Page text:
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The new electric Leviathan

3 min read

Adam Bell, Director of Policy at Stonehaven and former Head of Energy Strategy at the Department for Business, Energy and Industrial Strategy, discusses the coming debate about how we get to net-zero

For all the fractious rhetoric of the general election campaign, both Labour and the Conservatives have agreed on one critical aspect of delivering net-zero electricity in Britain – that it will require the construction of enormous amounts of new infrastructure.

Labour has promised to decarbonise the grid by 2030, five years earlier than the Conservative pledge to decarbonise by 95 per cent by 2030 and 100 per cent by 2035. Under Labour’s plans, gas plants will be kept in reserve for the ‘once in a decade’ winter in which a combination of flat wind and over-cast skies hampers the output of our renewable generation fleet. 

Decarbonising power by 2030 is very much a moonshot, one which will require pylons and generators to be built at a greater pace than any time since the 1950s, when the power system was centrally planned and run. Labour’s plans are very likely to require a step towards this world again.

Luckily for Labour, the Conservatives have spent the last fourteen years heading back to this world, seemingly in a fit of absent-mindedness. The majority of our generation capacity is selected by the government in some way, network planning is being centralised, and plans are in motion to specify exactly where new generation should go. Much of the institutional architecture Labour will need to deliver is already in place.

Belatedly, the Conservatives have realised that they never meant to do this. At a speech in April, outgoing energy secretary Claire Coutinho set out the branching path that now faces energy policy. One fork leads to a ‘net-zero Leviathan of central planning’ while the other to greater uncertainty but a stronger role for markets and consumers.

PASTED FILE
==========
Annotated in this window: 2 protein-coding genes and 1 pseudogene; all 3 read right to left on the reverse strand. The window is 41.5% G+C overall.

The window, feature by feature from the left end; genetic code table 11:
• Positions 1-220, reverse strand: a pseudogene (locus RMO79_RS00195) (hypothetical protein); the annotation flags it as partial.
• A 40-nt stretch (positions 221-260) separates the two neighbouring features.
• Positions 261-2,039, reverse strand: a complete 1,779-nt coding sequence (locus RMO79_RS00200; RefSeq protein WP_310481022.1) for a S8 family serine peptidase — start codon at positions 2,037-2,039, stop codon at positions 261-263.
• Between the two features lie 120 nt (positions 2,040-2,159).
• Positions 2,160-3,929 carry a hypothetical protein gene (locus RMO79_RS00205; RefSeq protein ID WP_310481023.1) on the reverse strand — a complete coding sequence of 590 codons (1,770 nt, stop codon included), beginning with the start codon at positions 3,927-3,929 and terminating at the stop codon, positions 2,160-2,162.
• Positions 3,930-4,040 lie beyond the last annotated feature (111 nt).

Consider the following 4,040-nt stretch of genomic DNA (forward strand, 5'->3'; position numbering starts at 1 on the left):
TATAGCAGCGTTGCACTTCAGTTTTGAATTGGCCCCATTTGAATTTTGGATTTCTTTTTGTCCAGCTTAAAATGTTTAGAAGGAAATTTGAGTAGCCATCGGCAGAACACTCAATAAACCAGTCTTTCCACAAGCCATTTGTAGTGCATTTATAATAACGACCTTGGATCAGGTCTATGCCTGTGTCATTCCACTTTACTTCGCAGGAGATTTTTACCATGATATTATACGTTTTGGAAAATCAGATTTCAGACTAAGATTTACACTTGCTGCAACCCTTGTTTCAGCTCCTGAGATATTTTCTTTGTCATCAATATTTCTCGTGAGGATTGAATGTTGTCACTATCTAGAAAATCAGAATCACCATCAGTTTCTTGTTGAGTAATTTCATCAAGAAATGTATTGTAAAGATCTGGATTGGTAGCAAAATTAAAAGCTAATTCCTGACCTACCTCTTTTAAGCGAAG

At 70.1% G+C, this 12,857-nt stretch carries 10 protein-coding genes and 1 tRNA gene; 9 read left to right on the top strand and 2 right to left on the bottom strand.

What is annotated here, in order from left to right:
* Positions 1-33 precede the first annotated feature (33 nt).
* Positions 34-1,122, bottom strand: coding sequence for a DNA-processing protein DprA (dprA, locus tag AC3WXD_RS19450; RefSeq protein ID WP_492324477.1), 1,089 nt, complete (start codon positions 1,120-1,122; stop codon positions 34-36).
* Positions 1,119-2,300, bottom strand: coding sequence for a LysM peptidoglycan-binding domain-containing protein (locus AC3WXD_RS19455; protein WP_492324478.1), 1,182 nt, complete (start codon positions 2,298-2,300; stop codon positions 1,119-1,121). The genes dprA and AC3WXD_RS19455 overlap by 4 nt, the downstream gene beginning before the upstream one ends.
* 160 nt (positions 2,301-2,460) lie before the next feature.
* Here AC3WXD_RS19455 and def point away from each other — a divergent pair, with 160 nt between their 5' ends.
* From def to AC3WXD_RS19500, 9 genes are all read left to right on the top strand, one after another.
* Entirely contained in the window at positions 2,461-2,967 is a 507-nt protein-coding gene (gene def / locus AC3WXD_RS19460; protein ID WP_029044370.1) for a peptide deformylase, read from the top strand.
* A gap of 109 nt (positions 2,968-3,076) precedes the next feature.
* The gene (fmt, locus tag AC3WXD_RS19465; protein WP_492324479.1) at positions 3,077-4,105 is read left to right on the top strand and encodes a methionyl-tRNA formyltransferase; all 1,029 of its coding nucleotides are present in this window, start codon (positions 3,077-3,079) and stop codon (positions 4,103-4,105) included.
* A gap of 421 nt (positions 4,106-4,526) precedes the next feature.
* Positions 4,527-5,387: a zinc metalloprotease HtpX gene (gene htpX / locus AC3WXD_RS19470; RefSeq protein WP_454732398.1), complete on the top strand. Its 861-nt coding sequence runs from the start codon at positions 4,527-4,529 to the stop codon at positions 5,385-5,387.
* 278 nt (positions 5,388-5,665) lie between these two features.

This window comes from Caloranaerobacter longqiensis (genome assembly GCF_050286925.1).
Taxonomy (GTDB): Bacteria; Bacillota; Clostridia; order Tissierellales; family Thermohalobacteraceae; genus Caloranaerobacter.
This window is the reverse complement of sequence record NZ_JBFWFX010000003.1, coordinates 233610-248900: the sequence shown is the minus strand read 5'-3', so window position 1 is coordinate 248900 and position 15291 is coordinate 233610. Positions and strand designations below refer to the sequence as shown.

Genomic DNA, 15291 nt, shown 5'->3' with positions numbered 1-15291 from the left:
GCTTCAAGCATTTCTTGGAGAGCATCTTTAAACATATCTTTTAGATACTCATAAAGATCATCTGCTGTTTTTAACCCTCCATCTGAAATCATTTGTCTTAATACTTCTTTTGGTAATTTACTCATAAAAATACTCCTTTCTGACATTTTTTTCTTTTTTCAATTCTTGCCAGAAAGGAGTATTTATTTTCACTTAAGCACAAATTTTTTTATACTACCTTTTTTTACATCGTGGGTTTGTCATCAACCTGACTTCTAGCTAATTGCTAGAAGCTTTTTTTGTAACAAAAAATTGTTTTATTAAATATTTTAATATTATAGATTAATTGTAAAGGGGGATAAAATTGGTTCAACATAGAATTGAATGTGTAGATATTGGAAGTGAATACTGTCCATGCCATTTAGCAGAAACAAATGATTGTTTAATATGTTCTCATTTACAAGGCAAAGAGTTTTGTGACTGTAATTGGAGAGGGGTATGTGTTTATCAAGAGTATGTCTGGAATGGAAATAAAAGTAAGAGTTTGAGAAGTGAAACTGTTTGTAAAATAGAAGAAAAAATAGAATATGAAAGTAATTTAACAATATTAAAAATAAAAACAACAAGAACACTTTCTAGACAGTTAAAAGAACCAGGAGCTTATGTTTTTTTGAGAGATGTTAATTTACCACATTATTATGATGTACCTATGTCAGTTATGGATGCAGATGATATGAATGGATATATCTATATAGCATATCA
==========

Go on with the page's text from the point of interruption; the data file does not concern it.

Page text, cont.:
What is clear is that Labour’s 2030 pledge will require thefull weight of Leviathan. This will incur costs, although the gas saved by moving faster makes this potentially cheaper than going later. However, as the Conservatives in opposition construct a more market-friendly version of net-zero, we can expect all the new structures Labour will set up to deliver its target will come under considerable scrutiny.

"This points to the political fissure that awaits us in the next Parliament: not simply on whether we get to net-zero, but how we get there”

This points to the political fissure that awaits us in the next Parliament: not simply on whether we get to net-zero, but how we get there. The Conservatives will bill Labour as the party of top-down imposition, and bill themselves as the party of innovation and market-led consumer choice. 

This is foreshadowed in Rishi Sunak’s allegation in the leaders’ debate that Labour wants to force people to rip out their gas boilers and install heat pumps: the logic of decarbonisation means that at some point we’ll all have to give up gas; there’s an open question as to how this will happen.

To the environmentally minded, this is a far better debate to have than the vicious culture wars going on in America over whether the planet is burning or not. But to those who want to maintain a political consensus around a single technocratic route to net-zero, this will become increasingly challenging. 

This article was originally published in The Path To Net Zero supplement circulated alongside The House magazine. To find out more visit The Path To Net Zero hub.


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